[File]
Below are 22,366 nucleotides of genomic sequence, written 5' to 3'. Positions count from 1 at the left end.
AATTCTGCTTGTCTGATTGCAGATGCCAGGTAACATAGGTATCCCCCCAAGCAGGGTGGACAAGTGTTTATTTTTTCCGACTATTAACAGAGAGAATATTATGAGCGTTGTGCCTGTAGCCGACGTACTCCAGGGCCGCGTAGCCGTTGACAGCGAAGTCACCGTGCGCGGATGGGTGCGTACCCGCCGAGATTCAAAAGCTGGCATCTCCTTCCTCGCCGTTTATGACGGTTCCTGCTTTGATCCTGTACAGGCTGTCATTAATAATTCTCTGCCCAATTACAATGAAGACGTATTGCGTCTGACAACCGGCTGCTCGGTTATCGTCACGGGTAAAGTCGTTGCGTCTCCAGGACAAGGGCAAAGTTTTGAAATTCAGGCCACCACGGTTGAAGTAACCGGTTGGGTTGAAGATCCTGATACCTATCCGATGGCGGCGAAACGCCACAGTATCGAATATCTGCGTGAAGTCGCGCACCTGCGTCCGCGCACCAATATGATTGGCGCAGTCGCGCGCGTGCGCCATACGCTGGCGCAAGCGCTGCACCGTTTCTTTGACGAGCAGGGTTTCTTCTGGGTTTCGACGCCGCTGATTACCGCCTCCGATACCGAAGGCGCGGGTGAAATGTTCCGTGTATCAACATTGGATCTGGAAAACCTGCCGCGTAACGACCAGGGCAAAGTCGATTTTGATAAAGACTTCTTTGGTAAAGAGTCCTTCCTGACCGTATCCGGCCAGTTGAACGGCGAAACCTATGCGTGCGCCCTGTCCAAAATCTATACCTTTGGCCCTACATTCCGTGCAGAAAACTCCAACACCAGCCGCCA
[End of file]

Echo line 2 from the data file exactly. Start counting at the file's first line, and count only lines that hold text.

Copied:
AATTCTGCTTGTCTGATTGCAGATGCCAGGTAACATAGGTATCCCCCCAAGCAGGGTGGACAAGTGTTTATTTTTTCCGACTATTAACAGAGAGAATATTATGAGCGTTGTGCCTGTAGCCGACGTACTCCAGGGCCGCGTAGCCGTTGACAGCGAAGTCACCGTGCGCGGATGGGTGCGTACCCGCCGAGATTCAAAAGCTGGCATCTCCTTCCTCGCCGTTTATGACGGTTCCTGCTTTGATCCTGTACAGGCTGTCATTAATAATTCTCTGCCCAATTACAATGAAGACGTATTGCGTCTGACAACCGGCTGCTCGGTTATCGTCACGGGTAAAGTCGTTGCGTCTCCAGGACAAGGGCAAAGTTTTGAAATTCAGGCCACCACGGTTGAAGTAACCGGTTGGGTTGAAGATCCTGATACCTATCCGATGGCGGCGAAACGCCACAGTATCGAATATCTGCGTGAAGTCGCGCACCTGCGTCCGCGCACCAATATGATTGGCGCAGTCGCGCGCGTGCGCCATACGCTGGCGCAAGCGCTGCACCGTTTCTTTGACGAGCAGGGTTTCTTCTGGGTTTCGACGCCGCTGATTACCGCCTCCGATACCGAAGGCGCGGGTGAAATGTTCCGTGTATCAACATTGGATCTGGAAAACCTGCCGCGTAACGACCAGGGCAAAGTCGATTTTGATAAAGACTTCTTTGGTAAAGAGTCCTTCCTGACCGTATCCGGCCAGTTGAACGGCGAAACCTATGCGTGCGCCCTGTCCAAAATCTATACCTTTGGCCCTACATTCCGTGCAGAAAACTCCAACACCAGCCGCCA